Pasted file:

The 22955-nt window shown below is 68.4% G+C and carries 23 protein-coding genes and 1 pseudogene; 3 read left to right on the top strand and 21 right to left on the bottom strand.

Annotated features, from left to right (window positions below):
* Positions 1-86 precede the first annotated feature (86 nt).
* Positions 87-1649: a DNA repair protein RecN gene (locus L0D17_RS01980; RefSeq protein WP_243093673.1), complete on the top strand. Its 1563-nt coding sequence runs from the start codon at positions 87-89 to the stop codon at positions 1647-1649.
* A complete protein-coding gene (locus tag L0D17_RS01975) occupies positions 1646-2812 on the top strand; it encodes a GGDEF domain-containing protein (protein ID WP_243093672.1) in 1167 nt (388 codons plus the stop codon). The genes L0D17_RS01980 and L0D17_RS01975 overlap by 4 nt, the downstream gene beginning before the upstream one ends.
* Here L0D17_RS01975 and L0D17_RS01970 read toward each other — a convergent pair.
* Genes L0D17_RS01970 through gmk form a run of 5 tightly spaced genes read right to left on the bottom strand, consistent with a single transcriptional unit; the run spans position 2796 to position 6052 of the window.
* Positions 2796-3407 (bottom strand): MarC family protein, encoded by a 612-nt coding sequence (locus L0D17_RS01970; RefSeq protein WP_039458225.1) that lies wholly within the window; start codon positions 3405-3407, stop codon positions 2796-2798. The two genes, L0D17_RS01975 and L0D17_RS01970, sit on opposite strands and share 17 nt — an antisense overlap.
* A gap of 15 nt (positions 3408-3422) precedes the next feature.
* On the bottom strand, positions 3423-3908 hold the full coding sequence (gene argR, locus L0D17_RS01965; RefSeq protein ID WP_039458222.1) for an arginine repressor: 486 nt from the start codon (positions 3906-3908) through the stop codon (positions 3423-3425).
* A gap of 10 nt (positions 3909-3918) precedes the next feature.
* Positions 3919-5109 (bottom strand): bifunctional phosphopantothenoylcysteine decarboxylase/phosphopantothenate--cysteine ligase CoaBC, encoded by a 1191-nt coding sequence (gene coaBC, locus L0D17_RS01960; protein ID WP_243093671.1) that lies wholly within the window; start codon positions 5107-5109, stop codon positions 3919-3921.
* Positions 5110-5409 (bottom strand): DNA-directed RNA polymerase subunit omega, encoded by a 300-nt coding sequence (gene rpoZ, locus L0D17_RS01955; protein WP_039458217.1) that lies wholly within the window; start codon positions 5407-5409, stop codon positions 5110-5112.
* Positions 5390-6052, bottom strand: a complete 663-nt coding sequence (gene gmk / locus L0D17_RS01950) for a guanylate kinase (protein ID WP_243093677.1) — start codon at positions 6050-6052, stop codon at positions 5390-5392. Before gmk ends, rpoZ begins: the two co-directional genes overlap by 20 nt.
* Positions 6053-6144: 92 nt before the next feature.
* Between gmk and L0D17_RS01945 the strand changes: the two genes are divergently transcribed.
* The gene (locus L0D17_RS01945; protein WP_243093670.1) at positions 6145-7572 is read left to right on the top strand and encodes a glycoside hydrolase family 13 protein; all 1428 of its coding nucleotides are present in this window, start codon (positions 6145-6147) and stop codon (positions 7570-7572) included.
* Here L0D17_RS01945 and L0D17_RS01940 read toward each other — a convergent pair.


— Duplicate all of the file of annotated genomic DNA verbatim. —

The 22955-nt window shown below is 68.4% G+C and carries 23 protein-coding genes and 1 pseudogene; 3 read left to right on the top strand and 21 right to left on the bottom strand.

Annotated features, from left to right (window positions below):
* Positions 1-86 precede the first annotated feature (86 nt).
* Positions 87-1649: a DNA repair protein RecN gene (locus L0D17_RS01980; RefSeq protein WP_243093673.1), complete on the top strand. Its 1563-nt coding sequence runs from the start codon at positions 87-89 to the stop codon at positions 1647-1649.
* A complete protein-coding gene (locus tag L0D17_RS01975) occupies positions 1646-2812 on the top strand; it encodes a GGDEF domain-containing protein (protein ID WP_243093672.1) in 1167 nt (388 codons plus the stop codon). The genes L0D17_RS01980 and L0D17_RS01975 overlap by 4 nt, the downstream gene beginning before the upstream one ends.
* Here L0D17_RS01975 and L0D17_RS01970 read toward each other — a convergent pair.
* Genes L0D17_RS01970 through gmk form a run of 5 tightly spaced genes read right to left on the bottom strand, consistent with a single transcriptional unit; the run spans position 2796 to position 6052 of the window.
* Positions 2796-3407 (bottom strand): MarC family protein, encoded by a 612-nt coding sequence (locus L0D17_RS01970; RefSeq protein WP_039458225.1) that lies wholly within the window; start codon positions 3405-3407, stop codon positions 2796-2798. The two genes, L0D17_RS01975 and L0D17_RS01970, sit on opposite strands and share 17 nt — an antisense overlap.
* A gap of 15 nt (positions 3408-3422) precedes the next feature.
* On the bottom strand, positions 3423-3908 hold the full coding sequence (gene argR, locus L0D17_RS01965; RefSeq protein ID WP_039458222.1) for an arginine repressor: 486 nt from the start codon (positions 3906-3908) through the stop codon (positions 3423-3425).
* A gap of 10 nt (positions 3909-3918) precedes the next feature.
* Positions 3919-5109 (bottom strand): bifunctional phosphopantothenoylcysteine decarboxylase/phosphopantothenate--cysteine ligase CoaBC, encoded by a 1191-nt coding sequence (gene coaBC, locus L0D17_RS01960; protein ID WP_243093671.1) that lies wholly within the window; start codon positions 5107-5109, stop codon positions 3919-3921.
* Positions 5110-5409 (bottom strand): DNA-directed RNA polymerase subunit omega, encoded by a 300-nt coding sequence (gene rpoZ, locus L0D17_RS01955; protein WP_039458217.1) that lies wholly within the window; start codon positions 5407-5409, stop codon positions 5110-5112.
* Positions 5390-6052, bottom strand: a complete 663-nt coding sequence (gene gmk / locus L0D17_RS01950) for a guanylate kinase (protein ID WP_243093677.1) — start codon at positions 6050-6052, stop codon at positions 5390-5392. Before gmk ends, rpoZ begins: the two co-directional genes overlap by 20 nt.
* Positions 6053-6144: 92 nt before the next feature.
* Between gmk and L0D17_RS01945 the strand changes: the two genes are divergently transcribed.
* The gene (locus L0D17_RS01945; protein WP_243093670.1) at positions 6145-7572 is read left to right on the top strand and encodes a glycoside hydrolase family 13 protein; all 1428 of its coding nucleotides are present in this window, start codon (positions 6145-6147) and stop codon (positions 7570-7572) included.
* Here L0D17_RS01945 and L0D17_RS01940 read toward each other — a convergent pair.